Jan Meisels Allen

Chairperson, IAJGS Public Records Access Monitoring Committee


Re: Viewmate translation Russian to English for surname Pilvinsky #translation #lithuania #russia


Thank you!  Was there any more information that you could discern from this document which might be helpful?  Like the parent's names? Anything else?  Thank you!

Blessings, Brad

How to correct information in Jewishgen Databases #records

Selma Sheridan

On 13 July 2020, I sent a request to support@... asking what steps I should take to go about correcting the spelling of the names of my grandparents in the Vienna Marriages database.  I haven’t received a reply.  Since then, I discovered in Vienna Deaths that the birth date of one great-grandfather is missing, and the death date indicates only the year; I can provide all the missing information, but don’t know the procedure.  Where should I send the request to correct these details?  Many thanks!

Selma Sheridan

Oswego NY

Need help translating Kurrentschrift (German) #translation

Chip Rosenfeld


I am hoping to help a friend who is trying to decipher a number of
seemingly important letters written between her parents in the early
20th century. The letters were written in an archaic German script
called Kurrent Schrift, which is apparently difficult to decipher even
amongst native tongue Germans.

Is there anyone in your group who has familiarity with this script? Or
can direct us to a potentially helpful resource??

Many thanks in advance,

Chip Rosenfeld
Portland, Oregon
MODERATOR NOTE: Please reply privately

Re: U.S. Appeals Court Rules Spanish Museum May Keep Nazi Looted Art #announcements #holocaust

Dear all

In his long discussion Mr. Cherson writes that Camille Pissaro was of Danish-French descent. Wrong! Jacob Abraham Camille Pissarro was born Jewish, to a father of Portuguese marrano extraction who was an active member of the little Jewish community of the island and to a local Jewish mother. He came in conflict with the Jewish community because he married the widow of his uncle which for the strict orthodox then and now is utterly forbidden. This has of course nothing to do with the judicial Cassirer issue. But to the many solutions suggested by Mr. Cherson I would add, why not donating the Pissaro to the Israel's Museum in Jerusalem?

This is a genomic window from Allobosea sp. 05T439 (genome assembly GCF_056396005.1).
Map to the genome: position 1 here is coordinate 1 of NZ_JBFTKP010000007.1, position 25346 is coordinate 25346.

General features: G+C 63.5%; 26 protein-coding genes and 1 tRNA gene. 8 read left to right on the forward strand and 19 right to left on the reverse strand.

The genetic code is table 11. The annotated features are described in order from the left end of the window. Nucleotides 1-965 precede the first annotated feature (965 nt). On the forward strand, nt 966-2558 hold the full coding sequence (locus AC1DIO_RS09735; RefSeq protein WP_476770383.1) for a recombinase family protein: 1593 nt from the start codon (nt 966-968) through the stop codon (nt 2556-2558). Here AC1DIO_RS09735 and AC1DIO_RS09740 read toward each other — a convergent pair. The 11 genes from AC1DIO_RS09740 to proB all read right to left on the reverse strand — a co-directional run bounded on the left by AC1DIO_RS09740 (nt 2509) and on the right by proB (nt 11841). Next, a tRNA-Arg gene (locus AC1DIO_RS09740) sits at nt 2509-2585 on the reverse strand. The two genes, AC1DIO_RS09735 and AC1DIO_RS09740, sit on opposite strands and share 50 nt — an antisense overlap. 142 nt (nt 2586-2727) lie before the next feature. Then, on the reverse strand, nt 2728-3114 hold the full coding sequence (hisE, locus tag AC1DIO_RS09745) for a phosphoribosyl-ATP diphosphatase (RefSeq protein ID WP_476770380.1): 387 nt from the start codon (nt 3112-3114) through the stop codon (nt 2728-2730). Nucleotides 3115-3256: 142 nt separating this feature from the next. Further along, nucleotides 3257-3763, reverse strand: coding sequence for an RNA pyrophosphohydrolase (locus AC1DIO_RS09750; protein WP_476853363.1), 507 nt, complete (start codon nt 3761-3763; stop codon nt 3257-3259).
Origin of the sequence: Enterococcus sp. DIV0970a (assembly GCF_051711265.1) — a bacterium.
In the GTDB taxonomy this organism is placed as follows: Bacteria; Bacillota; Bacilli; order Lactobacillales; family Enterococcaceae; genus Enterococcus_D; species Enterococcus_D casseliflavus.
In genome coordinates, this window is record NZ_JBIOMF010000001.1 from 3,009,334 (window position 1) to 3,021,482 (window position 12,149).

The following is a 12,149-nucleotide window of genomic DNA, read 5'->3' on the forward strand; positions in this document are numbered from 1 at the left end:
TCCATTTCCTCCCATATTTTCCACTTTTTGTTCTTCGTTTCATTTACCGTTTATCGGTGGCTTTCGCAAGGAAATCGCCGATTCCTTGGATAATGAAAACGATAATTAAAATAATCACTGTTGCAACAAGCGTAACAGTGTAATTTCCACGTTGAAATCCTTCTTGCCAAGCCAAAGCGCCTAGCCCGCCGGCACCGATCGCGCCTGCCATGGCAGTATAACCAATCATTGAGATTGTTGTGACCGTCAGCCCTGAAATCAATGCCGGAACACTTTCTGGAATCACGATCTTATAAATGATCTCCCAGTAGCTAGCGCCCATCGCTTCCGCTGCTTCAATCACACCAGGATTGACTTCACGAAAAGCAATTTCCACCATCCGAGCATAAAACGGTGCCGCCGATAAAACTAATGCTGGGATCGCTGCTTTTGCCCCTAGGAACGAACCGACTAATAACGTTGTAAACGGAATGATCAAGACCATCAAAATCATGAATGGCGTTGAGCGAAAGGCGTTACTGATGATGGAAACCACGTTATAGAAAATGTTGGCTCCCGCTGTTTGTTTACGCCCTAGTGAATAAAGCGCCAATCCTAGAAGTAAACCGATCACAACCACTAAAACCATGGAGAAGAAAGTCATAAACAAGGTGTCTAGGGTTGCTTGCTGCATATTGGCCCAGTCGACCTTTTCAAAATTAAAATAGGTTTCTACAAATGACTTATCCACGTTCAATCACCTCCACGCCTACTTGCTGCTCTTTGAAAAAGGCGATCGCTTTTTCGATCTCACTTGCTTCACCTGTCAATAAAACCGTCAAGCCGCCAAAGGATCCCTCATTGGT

Prof. Isak Gath MD, DIC, DSc

Faculty of Biomedical Engineering             Tel. Office #972-4-8294115

Technion Israel Institute of Technology             Home #972-4-9835704

32000 Haifa, Israel


Berlin Jewish Museum reopens #germany

Yvonne Stern

 Berlin Jewish Museum reopens with totally revamped new Core Exhibit 

Berlin Jewish Museum has reopened with a totally revamped core exhibition that prioritizes Jewish life in Germany — including rebuilding Jewish life in the decades after the Shoah and then after the Berlin Wall came down — as well as Jewish history, art, traditions, and heritage.
Read more at:  

Yvonne Stern
Rio de Janeiro

Shlomo Boruch Tennenbaum #slovakia #austria-czech #rabbinic

Moishe Tanenbaum

I am some how related to R' Shlomo Boruch Tennenbaum, born in 1891 and married Chaya ?. He was a Dayin in Stropkov. I have names of his children (but I cannot verify that): Wolf, Eliezer, Binyomin and Avrohom from Szeborov, Checkoslovakia. He was a "Talmud Muvak" of the great Ropshitzer Rebbe. I am looking for any information . Thank you.

Moishe Tanenbaum

Hungarian Jewish BMD records #records #hungary

henry wellisch

These records from about 1835 to 1895 have been available on line from the Family History Library for years. However since recently they are now only available at the Family History Centres.This is a very large collection with many hundreds of microfilmed BMD records. Does anyone know why this change occurred ?
Henry Wellisch

New translated records for Volozhin #records #lithuania


All records from Volozhin...especially Revision Lists...have been translated under the auspices of the